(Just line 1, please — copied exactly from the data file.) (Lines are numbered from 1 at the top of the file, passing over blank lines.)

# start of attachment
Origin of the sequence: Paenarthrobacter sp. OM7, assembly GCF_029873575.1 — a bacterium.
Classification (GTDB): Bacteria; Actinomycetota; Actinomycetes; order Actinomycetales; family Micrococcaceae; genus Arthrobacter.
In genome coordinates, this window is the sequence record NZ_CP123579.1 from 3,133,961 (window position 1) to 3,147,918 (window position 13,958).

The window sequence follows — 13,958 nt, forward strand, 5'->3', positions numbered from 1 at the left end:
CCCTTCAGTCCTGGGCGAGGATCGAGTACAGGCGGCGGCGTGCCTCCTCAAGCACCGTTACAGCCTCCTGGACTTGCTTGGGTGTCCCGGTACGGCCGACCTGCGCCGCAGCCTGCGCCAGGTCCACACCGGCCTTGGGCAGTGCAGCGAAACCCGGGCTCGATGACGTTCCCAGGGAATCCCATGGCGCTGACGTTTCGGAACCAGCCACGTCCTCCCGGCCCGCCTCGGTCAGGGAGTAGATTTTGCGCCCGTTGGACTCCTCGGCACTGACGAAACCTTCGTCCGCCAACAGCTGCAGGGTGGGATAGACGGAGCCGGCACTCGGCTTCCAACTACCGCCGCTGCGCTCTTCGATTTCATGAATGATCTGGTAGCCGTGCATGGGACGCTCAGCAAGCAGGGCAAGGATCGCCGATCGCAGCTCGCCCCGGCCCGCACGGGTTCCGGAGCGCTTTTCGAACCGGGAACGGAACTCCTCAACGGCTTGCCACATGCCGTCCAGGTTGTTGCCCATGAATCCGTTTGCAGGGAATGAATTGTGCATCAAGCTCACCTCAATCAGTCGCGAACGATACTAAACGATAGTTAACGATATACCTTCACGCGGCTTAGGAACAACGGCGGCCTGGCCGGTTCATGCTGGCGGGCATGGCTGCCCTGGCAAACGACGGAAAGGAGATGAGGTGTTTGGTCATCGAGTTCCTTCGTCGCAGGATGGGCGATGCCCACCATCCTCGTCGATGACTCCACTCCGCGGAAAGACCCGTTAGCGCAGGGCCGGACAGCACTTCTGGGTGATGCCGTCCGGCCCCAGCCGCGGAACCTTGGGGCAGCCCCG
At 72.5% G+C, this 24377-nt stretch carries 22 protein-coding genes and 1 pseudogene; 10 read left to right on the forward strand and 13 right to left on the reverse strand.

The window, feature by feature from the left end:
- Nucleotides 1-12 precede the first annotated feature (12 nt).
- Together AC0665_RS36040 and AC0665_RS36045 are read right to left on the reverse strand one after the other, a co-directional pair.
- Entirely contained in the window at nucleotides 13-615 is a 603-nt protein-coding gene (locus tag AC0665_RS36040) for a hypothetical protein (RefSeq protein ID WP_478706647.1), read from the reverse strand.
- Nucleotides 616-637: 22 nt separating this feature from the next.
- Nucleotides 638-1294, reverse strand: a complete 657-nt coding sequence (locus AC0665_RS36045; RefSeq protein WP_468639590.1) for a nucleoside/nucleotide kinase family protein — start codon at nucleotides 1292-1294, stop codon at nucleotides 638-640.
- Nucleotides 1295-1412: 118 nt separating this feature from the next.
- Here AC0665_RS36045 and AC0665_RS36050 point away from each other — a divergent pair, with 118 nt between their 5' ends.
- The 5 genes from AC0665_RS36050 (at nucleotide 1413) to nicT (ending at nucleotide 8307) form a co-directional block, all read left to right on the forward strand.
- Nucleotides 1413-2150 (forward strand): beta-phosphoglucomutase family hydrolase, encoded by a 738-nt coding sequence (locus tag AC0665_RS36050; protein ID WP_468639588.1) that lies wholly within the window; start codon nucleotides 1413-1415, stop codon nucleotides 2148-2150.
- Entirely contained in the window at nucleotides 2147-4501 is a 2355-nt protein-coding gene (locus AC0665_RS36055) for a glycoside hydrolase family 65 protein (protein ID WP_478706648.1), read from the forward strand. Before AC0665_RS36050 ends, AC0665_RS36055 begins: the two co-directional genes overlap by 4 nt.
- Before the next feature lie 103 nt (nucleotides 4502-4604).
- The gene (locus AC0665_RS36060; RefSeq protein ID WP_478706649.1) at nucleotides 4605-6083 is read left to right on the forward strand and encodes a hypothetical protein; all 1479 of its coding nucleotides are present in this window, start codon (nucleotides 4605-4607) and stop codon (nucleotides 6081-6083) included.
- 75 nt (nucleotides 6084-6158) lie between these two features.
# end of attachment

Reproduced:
Origin of the sequence: Paenarthrobacter sp. OM7, assembly GCF_029873575.1 — a bacterium.